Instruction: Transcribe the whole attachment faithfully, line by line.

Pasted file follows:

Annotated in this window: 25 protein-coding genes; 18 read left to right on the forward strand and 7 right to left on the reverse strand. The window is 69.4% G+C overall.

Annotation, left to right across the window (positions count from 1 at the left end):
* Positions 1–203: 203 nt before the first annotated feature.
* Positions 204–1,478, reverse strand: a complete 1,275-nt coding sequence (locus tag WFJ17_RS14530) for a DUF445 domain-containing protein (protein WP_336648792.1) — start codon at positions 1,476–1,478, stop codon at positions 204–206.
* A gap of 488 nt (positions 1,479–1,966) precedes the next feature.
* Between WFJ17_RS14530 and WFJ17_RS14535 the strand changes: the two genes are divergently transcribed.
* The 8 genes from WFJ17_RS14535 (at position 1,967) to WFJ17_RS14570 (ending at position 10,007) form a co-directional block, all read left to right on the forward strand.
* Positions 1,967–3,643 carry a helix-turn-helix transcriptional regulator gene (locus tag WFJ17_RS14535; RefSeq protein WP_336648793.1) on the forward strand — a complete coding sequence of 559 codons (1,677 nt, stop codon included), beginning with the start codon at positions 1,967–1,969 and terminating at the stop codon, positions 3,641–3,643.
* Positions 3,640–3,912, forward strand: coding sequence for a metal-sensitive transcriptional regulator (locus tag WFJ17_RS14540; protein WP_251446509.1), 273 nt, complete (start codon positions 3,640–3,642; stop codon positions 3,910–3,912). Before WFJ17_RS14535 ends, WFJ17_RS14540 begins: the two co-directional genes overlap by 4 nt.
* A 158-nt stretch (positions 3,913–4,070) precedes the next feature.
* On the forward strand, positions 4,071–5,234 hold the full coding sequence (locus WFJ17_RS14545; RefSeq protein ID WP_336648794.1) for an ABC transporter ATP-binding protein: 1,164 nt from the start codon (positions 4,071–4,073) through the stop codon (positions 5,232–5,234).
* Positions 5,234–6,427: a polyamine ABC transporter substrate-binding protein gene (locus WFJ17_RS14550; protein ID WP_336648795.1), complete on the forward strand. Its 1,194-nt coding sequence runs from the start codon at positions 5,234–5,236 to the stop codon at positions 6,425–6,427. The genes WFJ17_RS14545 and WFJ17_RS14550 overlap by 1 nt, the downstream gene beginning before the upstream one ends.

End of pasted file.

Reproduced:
Annotated in this window: 25 protein-coding genes; 18 read left to right on the forward strand and 7 right to left on the reverse strand. The window is 69.4% G+C overall.

Annotation, left to right across the window (positions count from 1 at the left end):
* Positions 1–203: 203 nt before the first annotated feature.
* Positions 204–1,478, reverse strand: a complete 1,275-nt coding sequence (locus tag WFJ17_RS14530) for a DUF445 domain-containing protein (protein WP_336648792.1) — start codon at positions 1,476–1,478, stop codon at positions 204–206.
* A gap of 488 nt (positions 1,479–1,966) precedes the next feature.
* Between WFJ17_RS14530 and WFJ17_RS14535 the strand changes: the two genes are divergently transcribed.
* The 8 genes from WFJ17_RS14535 (at position 1,967) to WFJ17_RS14570 (ending at position 10,007) form a co-directional block, all read left to right on the forward strand.
* Positions 1,967–3,643 carry a helix-turn-helix transcriptional regulator gene (locus tag WFJ17_RS14535; RefSeq protein WP_336648793.1) on the forward strand — a complete coding sequence of 559 codons (1,677 nt, stop codon included), beginning with the start codon at positions 1,967–1,969 and terminating at the stop codon, positions 3,641–3,643.
* Positions 3,640–3,912, forward strand: coding sequence for a metal-sensitive transcriptional regulator (locus tag WFJ17_RS14540; protein WP_251446509.1), 273 nt, complete (start codon positions 3,640–3,642; stop codon positions 3,910–3,912). Before WFJ17_RS14535 ends, WFJ17_RS14540 begins: the two co-directional genes overlap by 4 nt.
* A 158-nt stretch (positions 3,913–4,070) precedes the next feature.
* On the forward strand, positions 4,071–5,234 hold the full coding sequence (locus WFJ17_RS14545; RefSeq protein ID WP_336648794.1) for an ABC transporter ATP-binding protein: 1,164 nt from the start codon (positions 4,071–4,073) through the stop codon (positions 5,232–5,234).
* Positions 5,234–6,427: a polyamine ABC transporter substrate-binding protein gene (locus WFJ17_RS14550; protein ID WP_336648795.1), complete on the forward strand. Its 1,194-nt coding sequence runs from the start codon at positions 5,234–5,236 to the stop codon at positions 6,425–6,427. The genes WFJ17_RS14545 and WFJ17_RS14550 overlap by 1 nt, the downstream gene beginning before the upstream one ends.